2 min read
December 8, 2020
Can quantum solve cybersecurity’s entropy challenge?
Written by Garrett Bekker, Senior Research Analyst, Security – 451 Research
Random numbers are used for just about every type of cryptographic operation, including generating SSH keys and public/private key pairs as part of a PKI system. The quality of random numbers is measured by entropy. Full-entropy random numbers are completely random, with no meaningful patterns, while low-entropy random numbers may result in the possibility of forthcoming values being predicted.
Without entropy, cryptographic functions such as encryption are rendered essentially useless. An encryption key is just a random number that can’t be guessed, so if the encryption key is the same every time, it can be predicted and therefore defeated. In a replay attack, for example, all an attacker would have to do is replay a snapshot and they could predict a key.
Common methods used to generate random numbers include pseudorandom number generators, as well as hardware-based random number generators that rely on physical processes to generate randomness, such as mouse movements or fan noise. Trusted platform modules (TPMs) and hardware security modules (HSMs) can also generate their own random numbers.
The challenge with most existing methods of producing random numbers is that they result from deterministic processes or algorithms, which makes them predictable, at least in theory.
It is critical that entropy be constantly generated, monitored and replenished, particularly for high-volume environments that cycle through encryption keys constantly. Some environments are more challenging than others when it comes to generating entropy: for example, ephemeral keys for implementing TLS within a software-defined perimeter (SDP) offering, or IoT devices that have very little processing power with which to produce their own entropy.
And new areas of technology such as cloud-native environments expose the challenge of generating entropy on two fronts. The first is that many new computing environments rely heavily on virtualization or containers that are abstracted away from the underlying hardware they run on. The second is that new instances and workloads are spun up and down at massive scale, which in turn can require massive amounts of entropy to scale, along with new demands for encryption keys.
Similarly, embedded devices or systems typically don’t have enough moving parts to generate sufficient entropy on their own. Other emerging use cases for entropy pools include 5G scenarios, quantum key distribution, or edge deployments of software-defined networking functionality.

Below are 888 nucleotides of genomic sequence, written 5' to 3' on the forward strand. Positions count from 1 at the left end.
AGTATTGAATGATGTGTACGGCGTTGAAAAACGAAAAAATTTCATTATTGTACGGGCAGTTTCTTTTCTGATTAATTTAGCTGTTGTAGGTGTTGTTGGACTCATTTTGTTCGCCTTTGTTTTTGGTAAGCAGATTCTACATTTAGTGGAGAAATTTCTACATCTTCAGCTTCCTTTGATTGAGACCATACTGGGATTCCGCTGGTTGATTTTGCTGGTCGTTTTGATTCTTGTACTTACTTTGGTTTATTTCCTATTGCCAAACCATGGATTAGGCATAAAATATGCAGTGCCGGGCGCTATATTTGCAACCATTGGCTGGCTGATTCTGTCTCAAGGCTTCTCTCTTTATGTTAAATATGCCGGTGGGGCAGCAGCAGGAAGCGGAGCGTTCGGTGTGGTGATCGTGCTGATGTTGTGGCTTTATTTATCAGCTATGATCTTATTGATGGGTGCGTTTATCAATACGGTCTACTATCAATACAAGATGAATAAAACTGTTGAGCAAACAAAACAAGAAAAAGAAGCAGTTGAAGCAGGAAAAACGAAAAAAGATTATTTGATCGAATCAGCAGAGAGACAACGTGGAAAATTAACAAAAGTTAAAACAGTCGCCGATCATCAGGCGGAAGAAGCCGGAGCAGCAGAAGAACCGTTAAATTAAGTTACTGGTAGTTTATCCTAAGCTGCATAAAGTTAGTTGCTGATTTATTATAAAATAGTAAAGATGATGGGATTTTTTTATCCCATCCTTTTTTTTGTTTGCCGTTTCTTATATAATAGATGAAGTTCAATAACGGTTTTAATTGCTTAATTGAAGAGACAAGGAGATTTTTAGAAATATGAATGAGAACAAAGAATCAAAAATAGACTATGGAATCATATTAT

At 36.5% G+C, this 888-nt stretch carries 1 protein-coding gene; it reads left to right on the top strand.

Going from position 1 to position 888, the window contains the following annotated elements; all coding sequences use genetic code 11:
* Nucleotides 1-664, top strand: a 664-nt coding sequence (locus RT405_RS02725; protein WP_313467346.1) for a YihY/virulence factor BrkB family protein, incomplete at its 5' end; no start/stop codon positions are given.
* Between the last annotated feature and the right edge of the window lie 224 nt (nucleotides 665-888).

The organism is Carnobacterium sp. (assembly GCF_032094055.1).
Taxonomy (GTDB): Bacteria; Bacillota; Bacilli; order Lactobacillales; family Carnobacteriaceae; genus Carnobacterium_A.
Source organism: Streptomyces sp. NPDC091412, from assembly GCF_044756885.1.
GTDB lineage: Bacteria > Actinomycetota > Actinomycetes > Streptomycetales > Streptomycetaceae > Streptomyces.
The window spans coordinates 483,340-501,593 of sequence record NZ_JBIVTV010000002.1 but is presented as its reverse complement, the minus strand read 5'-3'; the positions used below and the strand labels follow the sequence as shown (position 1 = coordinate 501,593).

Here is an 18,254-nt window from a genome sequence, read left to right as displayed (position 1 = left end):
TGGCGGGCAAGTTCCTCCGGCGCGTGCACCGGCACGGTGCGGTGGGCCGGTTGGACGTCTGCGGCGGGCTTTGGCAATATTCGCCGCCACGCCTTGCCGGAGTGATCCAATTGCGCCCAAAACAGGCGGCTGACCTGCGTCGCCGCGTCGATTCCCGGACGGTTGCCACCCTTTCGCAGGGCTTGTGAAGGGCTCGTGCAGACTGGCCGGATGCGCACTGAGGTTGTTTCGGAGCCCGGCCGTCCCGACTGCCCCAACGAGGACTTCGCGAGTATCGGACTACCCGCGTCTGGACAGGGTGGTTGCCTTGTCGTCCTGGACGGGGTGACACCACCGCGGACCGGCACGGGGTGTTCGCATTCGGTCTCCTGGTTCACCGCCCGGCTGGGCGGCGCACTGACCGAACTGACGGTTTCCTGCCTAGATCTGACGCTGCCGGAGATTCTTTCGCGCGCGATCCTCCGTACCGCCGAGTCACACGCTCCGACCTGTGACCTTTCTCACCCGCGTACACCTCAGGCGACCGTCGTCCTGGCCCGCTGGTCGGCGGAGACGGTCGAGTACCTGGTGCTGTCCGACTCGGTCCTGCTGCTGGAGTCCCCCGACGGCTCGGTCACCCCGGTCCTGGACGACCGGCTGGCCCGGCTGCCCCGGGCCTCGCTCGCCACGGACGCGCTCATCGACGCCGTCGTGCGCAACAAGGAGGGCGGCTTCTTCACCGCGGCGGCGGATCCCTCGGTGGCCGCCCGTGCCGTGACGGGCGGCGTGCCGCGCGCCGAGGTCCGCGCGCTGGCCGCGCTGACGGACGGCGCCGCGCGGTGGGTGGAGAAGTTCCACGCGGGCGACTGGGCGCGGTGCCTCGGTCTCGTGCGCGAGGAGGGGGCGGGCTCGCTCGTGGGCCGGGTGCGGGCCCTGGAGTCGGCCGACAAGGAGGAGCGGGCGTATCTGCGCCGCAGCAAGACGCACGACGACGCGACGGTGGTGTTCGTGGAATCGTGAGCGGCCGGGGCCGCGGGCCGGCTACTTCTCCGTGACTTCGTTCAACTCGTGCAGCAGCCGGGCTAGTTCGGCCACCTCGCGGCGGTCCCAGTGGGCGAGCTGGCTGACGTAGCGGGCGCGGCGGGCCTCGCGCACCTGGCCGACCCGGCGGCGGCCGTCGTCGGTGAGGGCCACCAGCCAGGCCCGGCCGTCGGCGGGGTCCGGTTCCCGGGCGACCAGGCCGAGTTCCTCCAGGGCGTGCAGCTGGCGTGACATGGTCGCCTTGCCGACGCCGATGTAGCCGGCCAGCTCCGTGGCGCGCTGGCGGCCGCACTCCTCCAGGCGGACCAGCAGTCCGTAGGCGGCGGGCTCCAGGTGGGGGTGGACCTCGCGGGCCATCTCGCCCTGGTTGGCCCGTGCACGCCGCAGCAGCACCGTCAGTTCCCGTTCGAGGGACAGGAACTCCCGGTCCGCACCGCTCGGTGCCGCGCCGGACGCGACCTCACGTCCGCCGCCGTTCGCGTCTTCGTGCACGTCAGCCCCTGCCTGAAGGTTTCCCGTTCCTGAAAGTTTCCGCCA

In general, systems for generating entropy can be grouped into two categories: blocking and non-blocking. In a blocking system (such as /dev/random in Linux systems), any processes that require entropy will be ‘blocked’ until more entropy is generated in the system. This can slow down application performance, a phenomenon known as ‘entropy starvation,’ in some cases for up to several hours. In a non-blocking system (such as /dev/urandom in Linux), if not enough entropy is available, the system will essentially ‘fudge it’ with deterministic randomness, which removes application bottlenecks – by eliminating the need to wait for entropy – but results in lower entropy and lower security. The net result is that the available ‘pool’ of entropy often forces firms to choose between performance and security.
These challenges are putting data at risk and impacting the performance of systems. Technologies are beginning to emerge that leverage the latest in quantum technology and can help solve the entropy problem. One approach is to use the high levels of entropy that can be obtained from quantum devices, and combine them with tools to inject this entropy into your systems. Quantum random number generators can now deliver entropy at very high rates (in some cases up to 1G/s). When coupled with applications to monitor the entropy of a system, they can fully address the entropy starvation challenge, constantly replenishing entropy without relying on /dev/u/random.
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